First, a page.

Don’t ask Chris Christie what “lane” there is for him in the Republican primary. Don’t ask how someone polling at 1 percent, who is sharply critical of Donald J. Trump, could possibly win the 2024 nomination when the party base has no tolerance for attacks on the former president.
“I think there’s this fiction about lanes,” Mr. Christie said on Thursday in New Hampshire, his second exploratory visit in a month. “There is one lane, OK? There are not multiple lanes. At the front of that lane right now is Donald Trump. If you want to win the Republican nomination for president, you have to beat Donald Trump and get to the front of that lane.”
Mr. Christie, the former two-term governor of New Jersey and unsuccessful 2016 presidential candidate, was visiting the Republicans’ first primary state as part of a trial period that he said would culminate by mid-May in a decision about a 2024 run.
He spoke to a small group of reporters who came to observe him in a discussion with a dozen people at a residential treatment program for drug-addicted pregnant women. Addiction is an issue Mr. Christie has long been passionate about, and he visited the same program, Hope on Haven Hill, eight years ago while running for president. “I thought before Covid that this is the public health crisis of our generation, and I’m even more convinced now the Covid has passed that it is,” he told the group.
Afterward, he portrayed the visit as an exercise in reconnecting with people who had supported his 2016 campaign, which ended abruptly after his sixth-place finish in the New Hampshire primary, despite intensive campaigning in the state. He also met this week in Washington with former donors and campaign employees to gauge their reactions to a new run.
It’s clear that Mr. Christie sees potential in being the most outspoken critic of Mr. Trump, whom he has bashed over 2020 election lies as well as for Republican defeats in the past three national elections.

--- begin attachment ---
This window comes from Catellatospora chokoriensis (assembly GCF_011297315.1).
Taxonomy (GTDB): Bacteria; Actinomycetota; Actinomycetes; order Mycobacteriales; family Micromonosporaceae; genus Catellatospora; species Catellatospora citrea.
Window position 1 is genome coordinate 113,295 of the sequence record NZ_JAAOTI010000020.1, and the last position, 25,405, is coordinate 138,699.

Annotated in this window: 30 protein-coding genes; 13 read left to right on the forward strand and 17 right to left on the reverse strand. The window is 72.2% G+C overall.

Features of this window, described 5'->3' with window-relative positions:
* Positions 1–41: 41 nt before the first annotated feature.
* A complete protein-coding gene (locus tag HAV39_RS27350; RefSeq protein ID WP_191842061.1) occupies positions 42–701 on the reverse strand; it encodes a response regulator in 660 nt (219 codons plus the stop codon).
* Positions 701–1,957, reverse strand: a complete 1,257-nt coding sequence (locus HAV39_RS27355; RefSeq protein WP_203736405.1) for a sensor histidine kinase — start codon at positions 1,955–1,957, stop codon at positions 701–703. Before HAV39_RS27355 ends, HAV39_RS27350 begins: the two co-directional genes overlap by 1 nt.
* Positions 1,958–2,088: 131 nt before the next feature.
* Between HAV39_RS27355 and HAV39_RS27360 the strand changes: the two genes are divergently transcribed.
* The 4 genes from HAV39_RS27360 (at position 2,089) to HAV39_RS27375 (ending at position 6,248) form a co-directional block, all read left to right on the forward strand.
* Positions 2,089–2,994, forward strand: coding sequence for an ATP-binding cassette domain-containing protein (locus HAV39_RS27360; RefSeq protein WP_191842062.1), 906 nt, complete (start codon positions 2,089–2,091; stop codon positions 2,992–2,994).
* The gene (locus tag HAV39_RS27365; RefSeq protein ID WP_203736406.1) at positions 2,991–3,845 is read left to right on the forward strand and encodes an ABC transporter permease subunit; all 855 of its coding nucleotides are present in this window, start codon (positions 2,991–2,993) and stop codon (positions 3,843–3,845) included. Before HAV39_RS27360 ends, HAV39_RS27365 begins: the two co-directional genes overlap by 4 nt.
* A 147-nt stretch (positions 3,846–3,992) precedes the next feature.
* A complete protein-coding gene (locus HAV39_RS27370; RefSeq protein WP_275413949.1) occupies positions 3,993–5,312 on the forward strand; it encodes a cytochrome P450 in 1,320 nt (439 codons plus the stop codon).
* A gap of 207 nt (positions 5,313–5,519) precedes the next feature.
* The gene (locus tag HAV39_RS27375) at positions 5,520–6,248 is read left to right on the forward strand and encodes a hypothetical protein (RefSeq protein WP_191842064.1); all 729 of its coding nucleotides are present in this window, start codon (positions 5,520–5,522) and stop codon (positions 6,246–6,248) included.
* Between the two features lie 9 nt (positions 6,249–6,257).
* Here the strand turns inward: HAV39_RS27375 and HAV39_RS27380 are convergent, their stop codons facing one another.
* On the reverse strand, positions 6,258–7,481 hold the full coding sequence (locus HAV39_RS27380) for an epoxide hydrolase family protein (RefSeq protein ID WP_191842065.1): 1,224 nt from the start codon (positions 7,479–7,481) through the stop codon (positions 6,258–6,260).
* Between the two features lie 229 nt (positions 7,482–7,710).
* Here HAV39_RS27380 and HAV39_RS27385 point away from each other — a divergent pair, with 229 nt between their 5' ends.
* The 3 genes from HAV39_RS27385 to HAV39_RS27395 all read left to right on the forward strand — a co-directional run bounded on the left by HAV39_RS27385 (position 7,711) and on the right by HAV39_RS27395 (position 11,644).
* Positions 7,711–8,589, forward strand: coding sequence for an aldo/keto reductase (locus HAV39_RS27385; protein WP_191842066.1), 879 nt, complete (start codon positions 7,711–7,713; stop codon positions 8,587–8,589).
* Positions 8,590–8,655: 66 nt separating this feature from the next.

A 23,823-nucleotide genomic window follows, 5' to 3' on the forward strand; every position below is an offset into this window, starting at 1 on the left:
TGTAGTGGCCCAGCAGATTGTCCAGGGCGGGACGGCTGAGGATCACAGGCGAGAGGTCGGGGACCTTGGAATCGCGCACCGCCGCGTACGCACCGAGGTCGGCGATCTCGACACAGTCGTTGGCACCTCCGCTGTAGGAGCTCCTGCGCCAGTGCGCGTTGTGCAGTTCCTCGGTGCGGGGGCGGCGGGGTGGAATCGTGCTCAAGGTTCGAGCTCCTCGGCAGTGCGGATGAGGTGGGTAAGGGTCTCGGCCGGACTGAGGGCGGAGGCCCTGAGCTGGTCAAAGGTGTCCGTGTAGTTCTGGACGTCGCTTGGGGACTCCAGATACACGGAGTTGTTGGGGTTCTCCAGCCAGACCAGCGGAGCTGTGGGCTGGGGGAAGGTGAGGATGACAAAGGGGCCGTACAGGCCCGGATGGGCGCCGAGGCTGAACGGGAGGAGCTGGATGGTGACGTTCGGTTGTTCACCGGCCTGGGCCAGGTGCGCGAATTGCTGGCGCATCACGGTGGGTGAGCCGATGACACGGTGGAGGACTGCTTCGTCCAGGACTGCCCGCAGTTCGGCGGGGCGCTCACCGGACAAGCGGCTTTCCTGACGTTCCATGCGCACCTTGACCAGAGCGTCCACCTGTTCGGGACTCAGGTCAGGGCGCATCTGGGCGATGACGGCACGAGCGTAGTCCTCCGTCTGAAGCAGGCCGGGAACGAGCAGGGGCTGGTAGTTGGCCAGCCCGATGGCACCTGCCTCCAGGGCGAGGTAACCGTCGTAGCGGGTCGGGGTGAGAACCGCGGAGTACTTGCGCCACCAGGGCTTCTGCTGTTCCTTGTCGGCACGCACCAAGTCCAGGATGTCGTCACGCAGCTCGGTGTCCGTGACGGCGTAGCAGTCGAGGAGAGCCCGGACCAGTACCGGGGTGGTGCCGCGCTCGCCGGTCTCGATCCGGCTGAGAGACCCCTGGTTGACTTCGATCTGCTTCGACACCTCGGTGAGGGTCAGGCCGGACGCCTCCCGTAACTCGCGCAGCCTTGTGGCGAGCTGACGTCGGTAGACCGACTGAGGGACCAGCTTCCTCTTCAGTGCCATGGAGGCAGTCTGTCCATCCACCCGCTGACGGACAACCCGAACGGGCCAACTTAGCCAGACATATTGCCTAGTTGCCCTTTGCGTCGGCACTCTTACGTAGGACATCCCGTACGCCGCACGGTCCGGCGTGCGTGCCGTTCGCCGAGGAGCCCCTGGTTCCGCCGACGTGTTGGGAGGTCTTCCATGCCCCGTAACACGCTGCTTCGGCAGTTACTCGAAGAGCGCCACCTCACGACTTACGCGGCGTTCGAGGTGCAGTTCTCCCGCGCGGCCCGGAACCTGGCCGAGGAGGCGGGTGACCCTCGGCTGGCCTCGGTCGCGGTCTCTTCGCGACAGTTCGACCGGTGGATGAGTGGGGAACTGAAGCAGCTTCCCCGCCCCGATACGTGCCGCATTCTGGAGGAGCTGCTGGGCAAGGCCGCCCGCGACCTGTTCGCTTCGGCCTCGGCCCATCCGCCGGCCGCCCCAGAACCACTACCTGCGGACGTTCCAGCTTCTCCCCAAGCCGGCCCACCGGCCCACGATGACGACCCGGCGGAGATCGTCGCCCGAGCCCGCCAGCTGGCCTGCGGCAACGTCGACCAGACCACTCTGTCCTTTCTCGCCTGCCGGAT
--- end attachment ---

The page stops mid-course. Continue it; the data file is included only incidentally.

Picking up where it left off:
But that tack may be a losing proposition. Republicans have been abandoning the most prominent Trump alternative, Gov. Ron DeSantis of Florida, to rally around the former president. A poll this week of likely Republican primary voters in New Hampshire by the University of New Hampshire Survey Center showed Mr. DeSantis falling to 22 percent, from 43 percent in a January survey by the same pollster. Mr. Trump far outdistanced rivals, at 42 percent. Mr. Christie was at 1 percent.
“I don’t think that anybody is going to beat Donald Trump by sidling up to him, playing footsie with him and pretending that you’re almost like him,” Mr. Christie said. “I’m going to tell people the facts about his presidency and about his conduct. If they decide they want that again, that’s up to them.”
Later on Thursday, Mr. Christie held a town hall-style event at New England College in Henniker, N.H. He spoke to about 100 students and a smattering of adults seated in a semicircle of white folding chairs.
He ran through a menu of what he identified as Mr. Trump’s policy failures in office, then took aim at his urging supporters to attack the Capitol on Jan. 6, 2021, which Mr. Trump passively watched on TV. “And when he saw that, you know what he did? He ate his well-done cheeseburger, and sat there and did nothing.”
He expressed disgust that Republicans would think of renominating Mr. Trump. “Donald Trump is a TV star. Nothing more, nothing less,” Mr. Christie said. “And let me suggest to you that if we put it back to the White House, the reruns will be worse than the original show.”
Mr. Christie, who was one of the most combative governors of the modern era — eager to joust with lawmakers, hecklers or New Jersey residents who confronted him in forums — claimed, nonetheless, that what the country needed is a return to civility, and he was just the one to restore it.
It did not prevent him, though, from getting in a jab at President Biden’s age. Should the president win a second term, Mr. Christie suggested, he might well die in office and be succeeded by his vice president. “A vote for Donald Trump,” he said, implying that he would surely lose, “is a vote for Kamala Harris.”
Taking questions, Mr. Christie was asked by a teenager whether, given Mr. Trump’s attempt to subvert democracy, he would have voted for Hillary Clinton in 2016. Mr. Christie demurred. He still would have supported Mr. Trump, he said, because he preferred his policies.
Afterward, voters said that they appreciated Mr. Christie’s candor but that it was too early to commit to backing him.
“I hope he runs. I think it’d be good to see him in the mix this year,” said J.P. Marzullo, a retiree and former Republican state representative from Deering, N.H., who supported Mr. Christie in 2016. But he wanted to play the field. “I’m still looking at some other people right now,” he said.
Josh Merriam, 19, a student from Gilford, N.H., said the evening was “the first presidential hearing-thing I’ve ever been to,” and said his interest was piqued by Mr. Christie. “I do like Trump,” he said, but then he quoted back Mr. Christie’s warning that a Trump vote was akin to a vote for Ms. Harris. That was not a prospect he cared to contemplate.